Wednesday, September 23, 2009

Please, Tell Me There's Video Of This

Not too long ago, I wrote that I was really starting to like Sen. Al Franken. It's still early in his career, of course. He could go off the rails and turn into a lefty Jim Bunning or a lefty Arlen Specter. But somehow, I don't think that's going to happen.

Today, while the Senate Judiciary Committee was interviewing a Department of Justice official about the Constitution, particularly the Fourth Amendment:

Franken, who opened by acknowledging that unlike most of his colleagues in the Senate, he’s not a lawyer, but according to his research “most Americans aren’t lawyers” either, said he’d also done research on the Patriot Act and in particular, the “roving wiretap” provision that allows the FBI to get a warrant to wiretap a an unnamed target and his or her various and changing cell phones, computers and other communication devices.


“That’s pretty explicit language,” noted Franken, asking [DoJ Assistant Attorney General David] Kris how the “roving wiretap” provision of the Patriot Act can meet that requirement if it doesn’t require the government to name its target.

Al Franken Reads the 4th Amendment to Justice Department Official

I'll get to the DoJ official's response in a moment, but first I should probably quote the amendment, which doesn't get mentioned often enough to suit me:

The right of the people to be secure in their persons, houses, papers, and effects, against unreasonable searches and seizures, shall not be violated, and no warrants shall issue, but upon probable cause, supported by oath or affirmation, and particularly describing the place to be searched, and the persons or things to be seized.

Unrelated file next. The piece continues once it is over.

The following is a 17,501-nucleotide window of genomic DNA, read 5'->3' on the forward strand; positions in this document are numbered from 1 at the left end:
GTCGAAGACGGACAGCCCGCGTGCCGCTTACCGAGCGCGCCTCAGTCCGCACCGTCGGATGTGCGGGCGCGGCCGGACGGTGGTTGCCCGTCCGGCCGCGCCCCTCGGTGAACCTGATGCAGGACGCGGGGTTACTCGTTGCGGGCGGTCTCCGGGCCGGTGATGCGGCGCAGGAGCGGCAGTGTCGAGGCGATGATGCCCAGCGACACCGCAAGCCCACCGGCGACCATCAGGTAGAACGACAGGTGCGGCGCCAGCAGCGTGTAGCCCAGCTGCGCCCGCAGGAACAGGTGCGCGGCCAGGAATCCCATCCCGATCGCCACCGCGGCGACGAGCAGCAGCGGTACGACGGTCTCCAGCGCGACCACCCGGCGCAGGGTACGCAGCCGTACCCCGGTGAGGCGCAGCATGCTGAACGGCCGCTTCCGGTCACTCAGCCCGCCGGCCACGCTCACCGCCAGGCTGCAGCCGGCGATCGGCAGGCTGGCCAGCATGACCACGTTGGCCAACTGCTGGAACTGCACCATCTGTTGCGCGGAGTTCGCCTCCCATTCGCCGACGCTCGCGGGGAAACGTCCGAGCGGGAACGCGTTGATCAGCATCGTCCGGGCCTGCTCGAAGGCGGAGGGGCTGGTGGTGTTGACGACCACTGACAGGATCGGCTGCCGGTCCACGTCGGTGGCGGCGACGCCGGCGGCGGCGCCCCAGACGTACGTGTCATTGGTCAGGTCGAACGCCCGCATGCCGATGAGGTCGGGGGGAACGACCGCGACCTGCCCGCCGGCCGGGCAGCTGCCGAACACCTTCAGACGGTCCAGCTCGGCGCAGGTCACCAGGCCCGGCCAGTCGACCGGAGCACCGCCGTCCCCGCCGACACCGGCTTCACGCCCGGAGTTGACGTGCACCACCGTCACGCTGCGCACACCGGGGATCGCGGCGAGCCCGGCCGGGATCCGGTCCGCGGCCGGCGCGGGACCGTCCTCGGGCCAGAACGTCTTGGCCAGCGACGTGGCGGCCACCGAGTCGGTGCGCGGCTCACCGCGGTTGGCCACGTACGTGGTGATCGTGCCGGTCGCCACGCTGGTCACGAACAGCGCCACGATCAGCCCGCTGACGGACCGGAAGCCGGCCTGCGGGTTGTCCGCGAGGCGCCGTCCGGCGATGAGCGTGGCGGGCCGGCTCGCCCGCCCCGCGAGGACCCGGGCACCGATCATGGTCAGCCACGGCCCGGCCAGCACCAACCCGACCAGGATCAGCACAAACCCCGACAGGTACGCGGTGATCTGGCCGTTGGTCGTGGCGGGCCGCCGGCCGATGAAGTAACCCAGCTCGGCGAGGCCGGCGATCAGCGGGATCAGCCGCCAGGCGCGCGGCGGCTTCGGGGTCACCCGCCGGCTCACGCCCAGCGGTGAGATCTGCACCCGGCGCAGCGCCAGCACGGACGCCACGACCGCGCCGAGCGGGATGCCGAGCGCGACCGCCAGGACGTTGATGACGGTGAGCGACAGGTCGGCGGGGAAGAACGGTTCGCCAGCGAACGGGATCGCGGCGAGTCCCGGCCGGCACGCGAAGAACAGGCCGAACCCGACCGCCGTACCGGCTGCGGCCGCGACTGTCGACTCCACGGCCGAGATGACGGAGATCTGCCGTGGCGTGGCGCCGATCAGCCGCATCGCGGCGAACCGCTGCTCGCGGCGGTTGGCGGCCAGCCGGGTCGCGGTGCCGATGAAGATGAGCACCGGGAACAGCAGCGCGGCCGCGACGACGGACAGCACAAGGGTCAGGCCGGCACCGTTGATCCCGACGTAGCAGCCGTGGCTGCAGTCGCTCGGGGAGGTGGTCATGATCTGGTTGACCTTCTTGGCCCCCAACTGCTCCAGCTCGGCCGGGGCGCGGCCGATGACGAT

The part I emphasized is the part Franken emphasized, which explicitly says that the persons and things to be seized must be explicitly identified. The PATRIOT Act tries to make it legal to tap someone without identifying him by name. Incredibly, as the DoJ witness pointed out, this appears to be OK with the courts:

Kris looked flustered and mumbled that “this is surreal,” apparently referring to having to respond to Franken’s question. “I would defer to the other branch of government,” he said, referring to the courts, prompting Franken to interject: “I know what that is.”

Kris explained that the courts have held that the law’s requirements that the person be described, though not named, is sufficient to meet the demands of the Constitution. That did not appear to completely satisfy Franken’s concerns.

Al Franken Reads the 4th Amendment to Justice Department Official

Franken seems to be able to take nonsense with good humor, which is a good thing. He's going to hear a lot of it in his new job. Kris's answer, technically speaking, is correct, but it's yet another reason that I say the Obama Administration is effectively no different from the Bush Administration on this point.

As I say, it's early in Franken's career. Nevertheless, I wish we had about fifty more Al Frankens in the Democratic Senate Caucus right now.

(h/t Earthbound Misfit)

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